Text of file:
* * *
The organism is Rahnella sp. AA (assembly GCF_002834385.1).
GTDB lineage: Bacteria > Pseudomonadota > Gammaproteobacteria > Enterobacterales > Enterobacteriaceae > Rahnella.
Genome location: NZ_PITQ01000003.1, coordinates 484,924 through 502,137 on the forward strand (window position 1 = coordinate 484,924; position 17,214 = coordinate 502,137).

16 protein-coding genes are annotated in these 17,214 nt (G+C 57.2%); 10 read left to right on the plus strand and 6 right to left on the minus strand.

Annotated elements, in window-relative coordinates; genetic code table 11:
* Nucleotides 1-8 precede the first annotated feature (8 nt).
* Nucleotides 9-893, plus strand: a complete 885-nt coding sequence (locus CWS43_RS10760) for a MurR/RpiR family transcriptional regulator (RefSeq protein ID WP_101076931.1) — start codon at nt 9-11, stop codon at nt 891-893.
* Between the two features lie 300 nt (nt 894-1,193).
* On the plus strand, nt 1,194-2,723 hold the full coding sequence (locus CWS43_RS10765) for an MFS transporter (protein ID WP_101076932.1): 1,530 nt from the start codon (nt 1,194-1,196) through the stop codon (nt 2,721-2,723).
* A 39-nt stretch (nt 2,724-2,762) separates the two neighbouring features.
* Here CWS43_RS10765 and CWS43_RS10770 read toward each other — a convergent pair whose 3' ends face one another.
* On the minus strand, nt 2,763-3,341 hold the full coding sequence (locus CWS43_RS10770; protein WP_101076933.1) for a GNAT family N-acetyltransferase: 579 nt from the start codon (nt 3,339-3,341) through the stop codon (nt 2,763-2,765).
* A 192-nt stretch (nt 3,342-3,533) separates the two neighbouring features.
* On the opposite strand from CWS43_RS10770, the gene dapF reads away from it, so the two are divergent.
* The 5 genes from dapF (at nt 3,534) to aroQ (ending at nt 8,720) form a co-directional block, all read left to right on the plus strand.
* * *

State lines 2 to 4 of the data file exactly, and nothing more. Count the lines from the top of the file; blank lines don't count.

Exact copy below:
GTDB lineage: Bacteria > Pseudomonadota > Gammaproteobacteria > Enterobacterales > Enterobacteriaceae > Rahnella.
Genome location: NZ_PITQ01000003.1, coordinates 484,924 through 502,137 on the forward strand (window position 1 = coordinate 484,924; position 17,214 = coordinate 502,137).

16 protein-coding genes are annotated in these 17,214 nt (G+C 57.2%); 10 read left to right on the plus strand and 6 right to left on the minus strand.